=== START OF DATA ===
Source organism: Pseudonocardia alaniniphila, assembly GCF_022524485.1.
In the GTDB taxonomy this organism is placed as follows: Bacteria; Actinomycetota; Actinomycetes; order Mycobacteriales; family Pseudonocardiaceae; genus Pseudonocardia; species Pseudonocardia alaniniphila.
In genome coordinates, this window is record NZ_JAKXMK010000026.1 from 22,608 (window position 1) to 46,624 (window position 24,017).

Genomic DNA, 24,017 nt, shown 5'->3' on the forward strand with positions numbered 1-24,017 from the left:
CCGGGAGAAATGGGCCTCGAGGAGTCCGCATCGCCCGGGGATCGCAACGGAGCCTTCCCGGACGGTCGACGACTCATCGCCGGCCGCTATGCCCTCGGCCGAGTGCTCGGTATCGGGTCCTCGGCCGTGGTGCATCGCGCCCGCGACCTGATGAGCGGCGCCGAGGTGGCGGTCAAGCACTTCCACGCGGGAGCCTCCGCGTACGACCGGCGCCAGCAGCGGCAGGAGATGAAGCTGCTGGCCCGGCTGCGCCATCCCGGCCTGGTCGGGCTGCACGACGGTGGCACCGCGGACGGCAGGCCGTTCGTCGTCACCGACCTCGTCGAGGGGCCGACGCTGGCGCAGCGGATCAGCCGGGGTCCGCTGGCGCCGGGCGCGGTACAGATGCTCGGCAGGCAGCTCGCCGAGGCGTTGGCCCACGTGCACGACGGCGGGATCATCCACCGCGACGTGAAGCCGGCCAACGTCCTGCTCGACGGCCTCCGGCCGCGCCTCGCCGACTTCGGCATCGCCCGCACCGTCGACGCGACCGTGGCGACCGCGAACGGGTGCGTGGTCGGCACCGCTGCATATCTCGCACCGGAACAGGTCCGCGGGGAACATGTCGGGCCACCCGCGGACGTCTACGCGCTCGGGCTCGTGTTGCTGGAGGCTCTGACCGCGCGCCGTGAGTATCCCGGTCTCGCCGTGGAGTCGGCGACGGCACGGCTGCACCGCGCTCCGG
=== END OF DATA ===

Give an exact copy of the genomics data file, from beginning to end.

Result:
Source organism: Pseudonocardia alaniniphila, assembly GCF_022524485.1.
In the GTDB taxonomy this organism is placed as follows: Bacteria; Actinomycetota; Actinomycetes; order Mycobacteriales; family Pseudonocardiaceae; genus Pseudonocardia; species Pseudonocardia alaniniphila.
In genome coordinates, this window is record NZ_JAKXMK010000026.1 from 22,608 (window position 1) to 46,624 (window position 24,017).

Genomic DNA, 24,017 nt, shown 5'->3' on the forward strand with positions numbered 1-24,017 from the left:
CCGGGAGAAATGGGCCTCGAGGAGTCCGCATCGCCCGGGGATCGCAACGGAGCCTTCCCGGACGGTCGACGACTCATCGCCGGCCGCTATGCCCTCGGCCGAGTGCTCGGTATCGGGTCCTCGGCCGTGGTGCATCGCGCCCGCGACCTGATGAGCGGCGCCGAGGTGGCGGTCAAGCACTTCCACGCGGGAGCCTCCGCGTACGACCGGCGCCAGCAGCGGCAGGAGATGAAGCTGCTGGCCCGGCTGCGCCATCCCGGCCTGGTCGGGCTGCACGACGGTGGCACCGCGGACGGCAGGCCGTTCGTCGTCACCGACCTCGTCGAGGGGCCGACGCTGGCGCAGCGGATCAGCCGGGGTCCGCTGGCGCCGGGCGCGGTACAGATGCTCGGCAGGCAGCTCGCCGAGGCGTTGGCCCACGTGCACGACGGCGGGATCATCCACCGCGACGTGAAGCCGGCCAACGTCCTGCTCGACGGCCTCCGGCCGCGCCTCGCCGACTTCGGCATCGCCCGCACCGTCGACGCGACCGTGGCGACCGCGAACGGGTGCGTGGTCGGCACCGCTGCATATCTCGCACCGGAACAGGTCCGCGGGGAACATGTCGGGCCACCCGCGGACGTCTACGCGCTCGGGCTCGTGTTGCTGGAGGCTCTGACCGCGCGCCGTGAGTATCCCGGTCTCGCCGTGGAGTCGGCGACGGCACGGCTGCACCGCGCTCCGG